Gunfight at Cherry Creek Historians disagree on who was inside the solid-walled cabin that day.

Cherry Creek Gunfight True West Magazine
John Tewksbury and Bill Jacobs Grave.

On September 2nd, 1887, Jim Roberts, along with several members of the Tewksbury family, were at the Lower Tewksbury Ranch on Cherry Creek (both the Tewksburys and Grahams had three ranches in the valley), when some twenty Graham partisans, led by Andy Cooper Blevins attacked the ranch. Among them were Tom and John Graham, Mote Roberts (not related to Jim) and Charlie and John Blevins. Some accounts claim future governor George W.P. Hunt was among the gang.

Historians disagree on who was inside the solid-walled cabin that day. One version has it Ed Tewksbury and John Rhodes, were there while J.D. was in Prescott. Another says J.D. and Lydia were in Phoenix. Still another has Ed and Jim with Jim Roberts at their “mountain hideaway,” eluding warrants for their arrests, while John Rhodes was at the Tewksbury headquarters.

Others inside the cabin included John Tewksbury’s pregnant wife, Mary Ann; J.D.’s wife, Lydia; her twelve-year-old son; and their two youngsters, ages three and six.

The Graham partisans positioned themselves on the opposite side of Cherry Creek in the brush and waited. After breakfast John Tewksbury and Bill Jacobs headed out to wrangle the horses. Several shots rang out, and the two men fell to the ground, shot from behind.

One of the shooters walked up to Tewksbury and fired three more shots into him and then picked up a huge rock and smashed his head. The attackers kept firing into the cabin throughout the day. They paused long enough to announce that John Tewksbury and Jacobs were dead, but they wouldn’t allow the Tewksbury men to see them. Apparently they did allow Lydia, her young son and possibly Mary Ann to look at the bodies. Mary Ann Tewksbury would later claim she begged Tom Graham to let her bury her husband and Jacobs, but he refused.

Cherry Creek Gunfight True West Magazine
John Tewksbury.

Apparently the Graham partisans believed the Tewksburys had gunned down Old Man Blevins and then allowed the wild hogs to eat him for Tom Graham replied, “No, the hogs have got to eat them.” It was claimed Andy Cooper Blevins wanted to scalp Tewksbury, but
Tom Graham forbade it. Graham knew if one side started taking scalps, the other would respond in kind. Cooper also wanted to burn the cabin but, because of the women
and children inside, was again forbidden by the others.

During the fight, John Rhodes slipped away, evading the snipers, and headed to the mountain hideaway to alert Jim Roberts, Joe Boyer and Jim Tewksbury. Roberts then rode hard to Payson to summon justice John Meadows and a posse.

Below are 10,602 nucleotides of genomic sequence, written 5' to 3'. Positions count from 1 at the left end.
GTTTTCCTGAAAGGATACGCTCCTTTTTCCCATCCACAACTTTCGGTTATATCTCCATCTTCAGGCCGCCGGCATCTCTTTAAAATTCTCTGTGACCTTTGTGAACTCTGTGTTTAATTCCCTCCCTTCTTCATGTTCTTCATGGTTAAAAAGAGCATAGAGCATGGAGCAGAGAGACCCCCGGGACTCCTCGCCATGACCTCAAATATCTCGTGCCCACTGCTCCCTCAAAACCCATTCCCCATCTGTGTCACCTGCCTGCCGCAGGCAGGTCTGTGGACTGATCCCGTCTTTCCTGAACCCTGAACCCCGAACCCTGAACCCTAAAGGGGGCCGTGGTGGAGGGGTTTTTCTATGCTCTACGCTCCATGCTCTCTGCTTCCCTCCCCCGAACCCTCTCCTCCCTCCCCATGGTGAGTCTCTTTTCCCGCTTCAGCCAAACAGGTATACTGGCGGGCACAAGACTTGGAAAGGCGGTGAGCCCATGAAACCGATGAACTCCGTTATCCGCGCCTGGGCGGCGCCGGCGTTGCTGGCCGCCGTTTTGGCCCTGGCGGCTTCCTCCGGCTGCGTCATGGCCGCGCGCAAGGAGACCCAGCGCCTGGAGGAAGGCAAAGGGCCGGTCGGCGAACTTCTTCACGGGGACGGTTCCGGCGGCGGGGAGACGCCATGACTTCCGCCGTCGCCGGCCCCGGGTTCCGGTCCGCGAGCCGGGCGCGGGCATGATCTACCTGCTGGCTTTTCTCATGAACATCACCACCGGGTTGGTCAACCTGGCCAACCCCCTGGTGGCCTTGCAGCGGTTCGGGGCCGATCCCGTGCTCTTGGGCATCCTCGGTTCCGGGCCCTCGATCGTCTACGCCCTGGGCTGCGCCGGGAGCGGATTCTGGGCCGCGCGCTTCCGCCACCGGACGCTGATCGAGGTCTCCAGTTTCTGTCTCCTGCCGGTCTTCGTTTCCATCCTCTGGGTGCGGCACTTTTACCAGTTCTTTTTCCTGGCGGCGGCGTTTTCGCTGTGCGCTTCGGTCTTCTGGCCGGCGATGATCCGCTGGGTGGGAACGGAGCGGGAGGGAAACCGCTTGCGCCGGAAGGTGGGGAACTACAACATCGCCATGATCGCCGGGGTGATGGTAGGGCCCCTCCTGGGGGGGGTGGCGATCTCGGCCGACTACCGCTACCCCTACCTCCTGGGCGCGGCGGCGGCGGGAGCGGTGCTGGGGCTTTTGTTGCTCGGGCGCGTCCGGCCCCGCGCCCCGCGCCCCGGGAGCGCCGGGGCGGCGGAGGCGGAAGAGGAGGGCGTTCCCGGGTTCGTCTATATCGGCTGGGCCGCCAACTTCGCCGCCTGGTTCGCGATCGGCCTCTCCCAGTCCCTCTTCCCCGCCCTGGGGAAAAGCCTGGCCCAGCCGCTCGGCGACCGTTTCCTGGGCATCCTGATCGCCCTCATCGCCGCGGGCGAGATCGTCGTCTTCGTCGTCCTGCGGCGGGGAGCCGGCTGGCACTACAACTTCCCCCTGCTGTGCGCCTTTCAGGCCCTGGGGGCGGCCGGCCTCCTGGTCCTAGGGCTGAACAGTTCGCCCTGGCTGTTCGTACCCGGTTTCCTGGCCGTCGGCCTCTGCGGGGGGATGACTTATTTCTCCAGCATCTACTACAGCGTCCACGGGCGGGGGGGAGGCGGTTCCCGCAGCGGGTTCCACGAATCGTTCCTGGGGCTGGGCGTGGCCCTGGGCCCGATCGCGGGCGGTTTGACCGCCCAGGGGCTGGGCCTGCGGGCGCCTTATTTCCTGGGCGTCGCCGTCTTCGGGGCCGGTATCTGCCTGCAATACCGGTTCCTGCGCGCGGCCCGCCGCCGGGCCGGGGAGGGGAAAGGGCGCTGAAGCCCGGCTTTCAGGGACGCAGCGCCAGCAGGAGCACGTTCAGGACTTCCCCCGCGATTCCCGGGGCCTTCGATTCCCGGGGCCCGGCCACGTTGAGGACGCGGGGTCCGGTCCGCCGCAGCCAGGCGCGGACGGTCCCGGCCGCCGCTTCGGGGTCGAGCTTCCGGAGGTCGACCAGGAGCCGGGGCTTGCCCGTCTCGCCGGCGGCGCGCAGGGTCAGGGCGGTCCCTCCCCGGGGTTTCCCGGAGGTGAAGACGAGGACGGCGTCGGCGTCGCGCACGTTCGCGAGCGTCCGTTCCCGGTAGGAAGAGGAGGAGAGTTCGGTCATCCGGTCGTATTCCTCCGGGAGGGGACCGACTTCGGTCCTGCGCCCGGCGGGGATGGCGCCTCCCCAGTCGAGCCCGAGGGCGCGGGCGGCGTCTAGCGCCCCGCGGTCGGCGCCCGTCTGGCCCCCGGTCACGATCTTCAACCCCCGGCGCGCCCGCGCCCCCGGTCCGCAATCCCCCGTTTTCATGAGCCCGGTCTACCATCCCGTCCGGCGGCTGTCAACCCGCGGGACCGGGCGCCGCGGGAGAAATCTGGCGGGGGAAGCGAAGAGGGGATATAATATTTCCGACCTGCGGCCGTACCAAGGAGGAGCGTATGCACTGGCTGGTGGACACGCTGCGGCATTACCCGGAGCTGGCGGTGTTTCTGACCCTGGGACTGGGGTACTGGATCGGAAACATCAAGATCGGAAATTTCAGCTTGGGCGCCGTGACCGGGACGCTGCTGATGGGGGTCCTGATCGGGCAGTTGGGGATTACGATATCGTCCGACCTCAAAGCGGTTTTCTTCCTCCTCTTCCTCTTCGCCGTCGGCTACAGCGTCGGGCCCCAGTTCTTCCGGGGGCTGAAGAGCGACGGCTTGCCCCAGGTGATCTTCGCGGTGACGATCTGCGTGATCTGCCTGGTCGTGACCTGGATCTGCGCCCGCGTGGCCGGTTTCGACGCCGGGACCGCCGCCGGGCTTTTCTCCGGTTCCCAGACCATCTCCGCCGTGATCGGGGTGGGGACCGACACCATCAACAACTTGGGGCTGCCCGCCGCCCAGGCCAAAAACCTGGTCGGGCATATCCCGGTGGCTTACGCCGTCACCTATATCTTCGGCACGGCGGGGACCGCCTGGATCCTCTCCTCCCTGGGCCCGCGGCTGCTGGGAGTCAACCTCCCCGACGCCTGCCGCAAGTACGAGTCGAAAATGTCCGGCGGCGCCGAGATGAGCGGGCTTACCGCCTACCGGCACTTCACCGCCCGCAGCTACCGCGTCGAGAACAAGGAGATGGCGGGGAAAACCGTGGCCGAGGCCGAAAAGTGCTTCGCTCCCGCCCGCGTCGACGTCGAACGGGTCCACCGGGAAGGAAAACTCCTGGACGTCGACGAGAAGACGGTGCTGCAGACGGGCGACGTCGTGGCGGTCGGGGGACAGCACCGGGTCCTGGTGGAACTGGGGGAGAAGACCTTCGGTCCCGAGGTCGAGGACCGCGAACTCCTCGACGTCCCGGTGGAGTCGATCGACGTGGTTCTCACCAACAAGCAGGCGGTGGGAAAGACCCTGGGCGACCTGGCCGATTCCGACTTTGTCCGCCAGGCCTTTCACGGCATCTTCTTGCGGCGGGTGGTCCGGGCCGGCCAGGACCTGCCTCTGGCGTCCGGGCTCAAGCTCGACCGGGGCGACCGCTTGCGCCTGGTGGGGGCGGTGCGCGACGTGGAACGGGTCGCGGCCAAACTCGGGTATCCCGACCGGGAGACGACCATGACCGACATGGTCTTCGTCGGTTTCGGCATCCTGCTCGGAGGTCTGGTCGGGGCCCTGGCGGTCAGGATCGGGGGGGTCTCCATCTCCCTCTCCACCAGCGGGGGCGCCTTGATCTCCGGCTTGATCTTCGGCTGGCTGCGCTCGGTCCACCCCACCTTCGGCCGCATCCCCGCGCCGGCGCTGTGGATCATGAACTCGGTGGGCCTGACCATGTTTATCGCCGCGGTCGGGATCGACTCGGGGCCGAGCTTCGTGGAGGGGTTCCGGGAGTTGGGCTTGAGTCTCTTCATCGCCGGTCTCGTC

Rhodes, Tewksbury and Boyer rushed back to the siege but were driven back by withering rifle fire from the Graham partisans. They managed to gain a position atop a nearby hill, where they could return fire and support Ed who was firing from inside the cabin.

Help didn’t arrive for eleven days. Snipers hung around for several days, firing at anyone who tried to leave the cabin. The men foraged for wood and brought in water at night.

Some versions say Mary Ann defied the snipers, who peppered her feet with rifle shots during the day, crept out at night and, since the ground was too rocky to dig graves, covered the bodies with bed sheets anchored with rocks to keep the hogs from devouring the bodies.

By the time the posse arrived, the snipers had left and what was left of the bodies of the two slain men was placed in an Arbuckle Coffee crate and buried in a single grave.

Mary Ann gave birth to her baby boy ten days after the fight and named him John after her late husband. She later married John Rhodes, and the boy, who took his stepfather’s last name, became a rodeo cowboy, winning a World Championship in 1936.

The Tewksburys were understandably bitter. Later, Jim Tewksbury would say contemptuously, “No damned man can kill a brother of mine and stand guard over him for the hogs to eat him and live within a mile and a half of me.”

Arizona Women of the Pleasant Valley War

Related Posts

  • Salado Creek

    San Jacinto didn’t end the fighting between Texas and Mexico.  There were some skirmishes after…

  • mission-creek

    Frank Bonham’s Mission Creek is a powerful example of his diverse storytelling. “Rodeo Killer” has…

  • The Fall Creek Massacre was all too typical—seven whites murdering nine Indians in Indiana in…